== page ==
NeuroVax is an experimental vaccine that was studied as a possible treatment for relapsing remitting multiple sclerosis.
The development programme for NeuroVax was terminated when the company developing this treatment, Orchestra Therapeutics Inc, filed for bankruptcy in 2008. Immune Response BioPharma now owns the product and is planning phase II studies in secondary progressive MS.
These proposed studies have been delayed, and are now expected to complete in 2019.
How does it work?
NeuroVax contains a combination of three protein fragments (peptides) which appear on the surface of T-cells involved in the immune response in MS. Studies suggested that treatment with NeuroVax stimulates production of certain regulatory T-cells, which in turn decrease the levels of other T-cells which attack myelin.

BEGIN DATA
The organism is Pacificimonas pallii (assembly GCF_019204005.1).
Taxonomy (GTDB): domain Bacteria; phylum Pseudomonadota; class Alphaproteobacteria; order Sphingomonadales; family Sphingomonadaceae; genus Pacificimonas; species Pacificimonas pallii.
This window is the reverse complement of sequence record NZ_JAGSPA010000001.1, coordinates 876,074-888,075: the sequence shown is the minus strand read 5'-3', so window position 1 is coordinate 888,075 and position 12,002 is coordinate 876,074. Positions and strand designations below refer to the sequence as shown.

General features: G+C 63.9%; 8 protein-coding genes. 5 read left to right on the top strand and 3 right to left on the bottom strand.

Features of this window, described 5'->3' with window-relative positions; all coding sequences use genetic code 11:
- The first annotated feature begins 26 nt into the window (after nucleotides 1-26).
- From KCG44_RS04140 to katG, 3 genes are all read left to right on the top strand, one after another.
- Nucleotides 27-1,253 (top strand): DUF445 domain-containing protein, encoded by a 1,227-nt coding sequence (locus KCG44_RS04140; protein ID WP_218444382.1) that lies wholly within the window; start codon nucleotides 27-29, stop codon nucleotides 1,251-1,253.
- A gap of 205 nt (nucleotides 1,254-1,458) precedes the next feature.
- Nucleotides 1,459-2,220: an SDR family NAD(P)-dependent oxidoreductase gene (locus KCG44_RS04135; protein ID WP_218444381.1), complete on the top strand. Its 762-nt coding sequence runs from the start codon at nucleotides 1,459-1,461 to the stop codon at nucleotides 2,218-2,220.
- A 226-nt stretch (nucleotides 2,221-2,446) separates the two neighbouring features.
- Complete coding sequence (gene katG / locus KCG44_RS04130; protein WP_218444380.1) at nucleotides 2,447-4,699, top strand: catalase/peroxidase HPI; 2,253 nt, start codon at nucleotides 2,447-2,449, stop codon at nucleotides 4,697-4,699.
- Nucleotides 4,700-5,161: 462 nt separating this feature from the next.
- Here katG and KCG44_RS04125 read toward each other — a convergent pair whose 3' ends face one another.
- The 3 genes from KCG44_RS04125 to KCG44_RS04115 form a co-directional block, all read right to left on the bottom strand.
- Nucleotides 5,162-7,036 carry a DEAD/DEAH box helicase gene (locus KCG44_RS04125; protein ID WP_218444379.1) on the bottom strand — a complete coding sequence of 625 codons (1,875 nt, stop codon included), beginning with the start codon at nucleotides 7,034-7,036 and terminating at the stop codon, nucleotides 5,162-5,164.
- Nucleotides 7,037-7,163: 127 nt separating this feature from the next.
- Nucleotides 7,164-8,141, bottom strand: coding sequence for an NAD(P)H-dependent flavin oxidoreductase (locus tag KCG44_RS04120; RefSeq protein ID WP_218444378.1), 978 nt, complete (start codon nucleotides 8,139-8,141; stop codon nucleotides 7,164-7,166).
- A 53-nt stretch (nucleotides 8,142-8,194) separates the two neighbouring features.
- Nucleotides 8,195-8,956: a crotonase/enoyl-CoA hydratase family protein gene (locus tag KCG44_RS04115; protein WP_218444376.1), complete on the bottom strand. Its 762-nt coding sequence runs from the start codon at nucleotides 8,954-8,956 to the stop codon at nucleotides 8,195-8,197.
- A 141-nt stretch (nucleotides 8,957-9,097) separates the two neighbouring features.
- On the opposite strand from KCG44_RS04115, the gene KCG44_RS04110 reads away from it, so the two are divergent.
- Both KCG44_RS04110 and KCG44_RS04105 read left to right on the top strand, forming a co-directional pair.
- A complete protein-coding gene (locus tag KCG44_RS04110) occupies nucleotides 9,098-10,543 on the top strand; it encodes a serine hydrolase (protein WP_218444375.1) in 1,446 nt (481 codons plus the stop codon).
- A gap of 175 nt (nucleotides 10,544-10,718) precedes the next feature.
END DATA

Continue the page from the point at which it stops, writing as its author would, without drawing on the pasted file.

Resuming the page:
How is it given?
NeuroVax is injected into the muscle every four weeks.
What further studies are planned?
A study of NeuroVax, a novel therapeutic TCR peptide vaccine for SPMS of multiple sclerosis slowing disease progression via vaccination
This phase II study plans to recruit 150 participants with secondary progressive MS who will receive either Neurovax or placebo. Disability will be monitored (EDSS) over the 48 week study period.
Estimated start date March 2016
Estimated completion date March 2019
Further details of this study.
A study of NeuroVax, a novel therapeutic TCR peptide vaccine for SPMS of multiple sclerosis
This phase II study plans to recruit 200 participants with secondary progressive MS who will receive either Neurovax or placebo. The main measure of this study will be the number of active lesions seen on MRI scans.
Estimated start date February 2016. Estimated completion date February 2019. Further details of this study.
Last updated: July 2018
Last reviewed: July 2018
This page will be reviewed within three years
- Immunology 2008;123(1):66-78. Summary Therapeutic vaccination with a trivalent T-cell receptor (TCR) peptide vaccine restores deficient FoxP3 expression and TCR recognition in subjects with multiple sclerosis.